It’s as if producers from Studio 33 at CBS Television City in Hollywood filmed the station’s most popular game show inside Perkins High School.
But not even A-list TV executives could pull off a flawless episode like Ability Works Inc. employees, volunteers and clients did Thursday night.
Representatives from the organization, assisting and providing jobs to almost 130 area adult residents with disabilities, recreated “The Price Is Right” set on the stage.
Several lucky clients receiving services from Ability Works got to play classic games like Plinko, Hole in One and Punch A Bunch. Some even scored cash.
Not everyone got to play. Just like the real show, George Gray, played by Theresa Gerold, called names of clients, who came on down — or in this case, up — to Contestant’s Row.
From there, Drew Carey, played by Samantha Klinow, questioned all four candidates on retail prices of various products, including toothpaste and a homemade apron. And of course, contestants couldn’t go over the suggested amount if they wanted to win.
Even staff workers acted as models, featuring each product as catchy, classic show tunes blared in the background.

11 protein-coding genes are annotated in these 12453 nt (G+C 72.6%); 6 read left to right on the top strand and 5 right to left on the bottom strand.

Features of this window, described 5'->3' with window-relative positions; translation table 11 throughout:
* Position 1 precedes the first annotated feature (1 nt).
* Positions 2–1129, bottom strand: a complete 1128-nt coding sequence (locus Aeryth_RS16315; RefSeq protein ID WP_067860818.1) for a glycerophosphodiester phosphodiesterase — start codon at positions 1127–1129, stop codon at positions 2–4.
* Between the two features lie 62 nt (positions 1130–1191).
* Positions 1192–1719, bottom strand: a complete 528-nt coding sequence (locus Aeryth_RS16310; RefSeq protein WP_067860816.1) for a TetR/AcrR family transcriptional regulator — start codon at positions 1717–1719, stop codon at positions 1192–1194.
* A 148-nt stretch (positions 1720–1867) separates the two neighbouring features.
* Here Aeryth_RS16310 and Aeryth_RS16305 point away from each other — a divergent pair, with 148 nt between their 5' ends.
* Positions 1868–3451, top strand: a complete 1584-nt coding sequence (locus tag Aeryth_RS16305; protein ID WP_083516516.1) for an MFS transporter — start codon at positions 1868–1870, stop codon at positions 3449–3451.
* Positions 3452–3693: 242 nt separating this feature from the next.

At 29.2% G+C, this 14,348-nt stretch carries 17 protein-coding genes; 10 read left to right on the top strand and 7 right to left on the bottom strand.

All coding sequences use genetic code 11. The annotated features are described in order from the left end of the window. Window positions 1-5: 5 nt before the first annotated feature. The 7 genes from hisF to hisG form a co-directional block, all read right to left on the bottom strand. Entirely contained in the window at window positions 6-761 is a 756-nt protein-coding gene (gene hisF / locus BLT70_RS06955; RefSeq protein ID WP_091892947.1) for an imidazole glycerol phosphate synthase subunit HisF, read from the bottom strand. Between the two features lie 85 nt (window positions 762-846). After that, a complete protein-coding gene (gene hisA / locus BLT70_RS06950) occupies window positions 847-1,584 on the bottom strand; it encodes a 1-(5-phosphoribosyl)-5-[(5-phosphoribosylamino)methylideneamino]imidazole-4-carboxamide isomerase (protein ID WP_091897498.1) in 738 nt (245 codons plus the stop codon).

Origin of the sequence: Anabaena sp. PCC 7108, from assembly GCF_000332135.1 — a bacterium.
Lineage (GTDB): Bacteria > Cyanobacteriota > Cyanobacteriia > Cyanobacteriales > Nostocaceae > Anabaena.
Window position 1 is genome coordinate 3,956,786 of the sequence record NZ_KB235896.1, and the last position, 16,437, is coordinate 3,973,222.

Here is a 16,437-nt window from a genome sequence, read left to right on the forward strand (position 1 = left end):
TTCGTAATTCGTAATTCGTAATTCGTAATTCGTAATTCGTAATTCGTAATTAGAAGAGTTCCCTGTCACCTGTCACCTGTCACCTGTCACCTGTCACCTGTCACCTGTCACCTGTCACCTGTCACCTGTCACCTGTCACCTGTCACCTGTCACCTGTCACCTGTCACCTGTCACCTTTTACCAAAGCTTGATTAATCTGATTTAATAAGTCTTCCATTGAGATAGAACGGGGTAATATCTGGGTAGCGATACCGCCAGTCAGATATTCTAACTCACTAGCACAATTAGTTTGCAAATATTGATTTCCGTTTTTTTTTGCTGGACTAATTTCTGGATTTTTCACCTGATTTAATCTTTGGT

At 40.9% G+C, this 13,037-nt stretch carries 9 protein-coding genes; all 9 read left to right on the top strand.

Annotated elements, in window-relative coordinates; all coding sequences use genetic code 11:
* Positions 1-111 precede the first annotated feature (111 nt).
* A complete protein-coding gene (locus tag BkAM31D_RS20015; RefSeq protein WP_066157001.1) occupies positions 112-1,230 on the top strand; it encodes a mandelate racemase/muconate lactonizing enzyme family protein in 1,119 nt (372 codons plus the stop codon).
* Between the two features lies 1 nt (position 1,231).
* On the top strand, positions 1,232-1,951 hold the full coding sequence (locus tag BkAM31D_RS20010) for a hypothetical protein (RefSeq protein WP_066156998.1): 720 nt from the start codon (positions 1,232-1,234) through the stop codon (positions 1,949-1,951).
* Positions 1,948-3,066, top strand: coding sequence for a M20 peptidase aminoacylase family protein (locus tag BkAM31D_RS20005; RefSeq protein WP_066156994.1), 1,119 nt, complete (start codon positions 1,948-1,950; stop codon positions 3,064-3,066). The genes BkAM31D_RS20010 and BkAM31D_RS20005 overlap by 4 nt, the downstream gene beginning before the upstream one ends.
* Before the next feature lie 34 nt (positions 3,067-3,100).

The audience, packed with about 100 community members, also played along. People shouted advice to players, like bidding $1, when conflicted with tough choices.
All Contestant’s Row winners spun the wheel, and two lucky individuals — Shawn Shafer and Amy Edwards — headed to the legendary Showcase Showdown.
In the end, Shafer successfully guessed $170 on a $215 showcase, capturing two Cedar Point day passes, a digital camera and a brand new (model) car.
“The event was great,” said Allison Young, chief executive officer at Ability Works.
Every three months or so, Ability Works employees host events to raise awareness and bring together others involved with similar organizations around Erie County.
“We want to provide activities to connect people and make relationships with people in the community," said Laura LaGodney, the organization's chief operating officer. “It’s important the community understands and encourages people with disabilities.”
In addition to hosting these type of events, Ability Works also provides transportation to those needing rides to jobs and community functions.
The organization, funded mostly through Medicaid reimbursements, also offers day services, a safe environment where adults with disabilities can play, learn, interact or just get away from a stressful situation for a bit.
And having fun remains a critical component to Ability Works' mission.
“This is probably the most popular game show that people watch during lunchtime,” LaGodney said. “It’s beloved dearly, and we wanted to do it.”